“NDIE has given me the exposure of the world. It has taught me to think and see things with my own perception. I have experience real sense of being educated and alive.”
Notre Dame Institute of Education was opened on 1 st October, 1991 at the initiative of Bishop Anthony Lobo, the then auxiliary Bishop of Karachi and under the auspices of the Catholic Bishops’ Conference of Pakistan.
The need to raise standard of education in Pakistan has long been recognized and stressed by Pakistani educational authorities, Governments and international institutions (e.g. the United Nations). It is universally accepted by educators, both Church and Government, that it is the education and training of teachers, which must take top priority in improving the quality of education in the country. Bishop Lobo saw the need for a degree-granting institution which could also serve as a pace-setter cultivating the highest academic standards and developing modern approaches to teaching.
Australian Sisters of Mercy began working in Pakistan in 1985 under the leadership of Sister Elizabeth Cloonan RSM, formerly Vice Principal of Mercy Campus, Institute of Catholic Education, Victoria. She advised Bishop Lobo to seek Australian assistance for the project. Subsequently, in consultation with the Bishop, Dr. Deirdre Jordan RSM, Chancellor of Flinders University approached Australian academics and teachers, including the Sisters of Mercy, for volunteers. Two Sisters of Mercy took up the invitation and accepted responsibility for the development of the project for the Catholic Bishops’ Conference of Pakistan. They have been joined by other Australian volunteers, lay and religious, particularly Sisters of Mercy of the Australian Institute, who still form part of the core staff of the Institute. An increasing number of NDIE graduates are now employed on the Institute staff.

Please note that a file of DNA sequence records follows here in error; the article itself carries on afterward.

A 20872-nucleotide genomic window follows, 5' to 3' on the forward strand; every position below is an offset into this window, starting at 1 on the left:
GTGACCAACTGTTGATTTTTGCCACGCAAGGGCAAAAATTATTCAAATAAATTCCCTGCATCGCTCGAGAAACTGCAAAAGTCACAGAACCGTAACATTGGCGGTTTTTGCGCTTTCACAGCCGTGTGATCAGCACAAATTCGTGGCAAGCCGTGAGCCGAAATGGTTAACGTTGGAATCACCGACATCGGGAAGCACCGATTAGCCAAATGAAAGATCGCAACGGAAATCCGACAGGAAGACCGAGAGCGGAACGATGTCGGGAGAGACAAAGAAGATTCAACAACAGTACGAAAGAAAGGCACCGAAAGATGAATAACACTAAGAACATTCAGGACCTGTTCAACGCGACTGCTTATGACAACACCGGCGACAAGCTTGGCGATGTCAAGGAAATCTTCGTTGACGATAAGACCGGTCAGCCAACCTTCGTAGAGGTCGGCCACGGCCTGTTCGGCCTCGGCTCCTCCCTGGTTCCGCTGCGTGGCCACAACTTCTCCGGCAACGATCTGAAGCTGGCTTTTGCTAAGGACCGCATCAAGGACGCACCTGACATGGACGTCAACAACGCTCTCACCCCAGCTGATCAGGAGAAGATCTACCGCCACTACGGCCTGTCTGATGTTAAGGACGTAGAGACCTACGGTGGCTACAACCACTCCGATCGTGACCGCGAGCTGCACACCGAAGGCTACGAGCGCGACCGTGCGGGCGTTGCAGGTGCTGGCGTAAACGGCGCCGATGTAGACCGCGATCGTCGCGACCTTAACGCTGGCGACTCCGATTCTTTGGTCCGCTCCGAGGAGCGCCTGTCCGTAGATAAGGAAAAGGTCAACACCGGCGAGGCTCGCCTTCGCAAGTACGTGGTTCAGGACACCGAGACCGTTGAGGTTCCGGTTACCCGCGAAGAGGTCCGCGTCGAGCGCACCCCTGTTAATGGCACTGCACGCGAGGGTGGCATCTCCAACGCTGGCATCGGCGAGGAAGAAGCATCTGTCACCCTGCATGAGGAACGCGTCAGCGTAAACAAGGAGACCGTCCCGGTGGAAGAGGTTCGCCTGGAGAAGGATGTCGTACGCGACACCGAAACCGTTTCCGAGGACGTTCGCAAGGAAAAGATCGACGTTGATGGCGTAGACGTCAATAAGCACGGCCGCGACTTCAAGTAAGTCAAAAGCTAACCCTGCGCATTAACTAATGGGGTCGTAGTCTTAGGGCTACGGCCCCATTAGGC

High academic standards have been achieved by graduates of NDIE in all its courses. NDIE students have been position holders at the Karachi University examinations and their high standard of research work has been well recognized by Australian Catholic University. NDIE graduates come from all over Pakistan and are now teaching in all Provinces, all Dioceses and the Apostolic Prefecture of Pakistan.
The Institute has a primary responsibility to provide excellent education of international standard to its student body who will use their knowledge of new technologies and scientific methods, their crafted and refined skills to teach, research and administer in order to provide quality leadership in educational settings. It encourages its graduates to be accountable for the contribution they make to bring about a positive change in the quality of the learning processes of educational institutions in Pakistan NDIE is explicit in its endeavors to provide its students and staff opportunities to mature spiritually and ethically through interaction with colleagues from different ethnic, social, and religious backgrounds. Its ideal graduates will have a positive sense of their own self-worth, an appreciation of the dignity of others, a sense of the sacred in life and a commitment to use their education to serve their community through improving the quality of education in Pakistan. Management of NDIE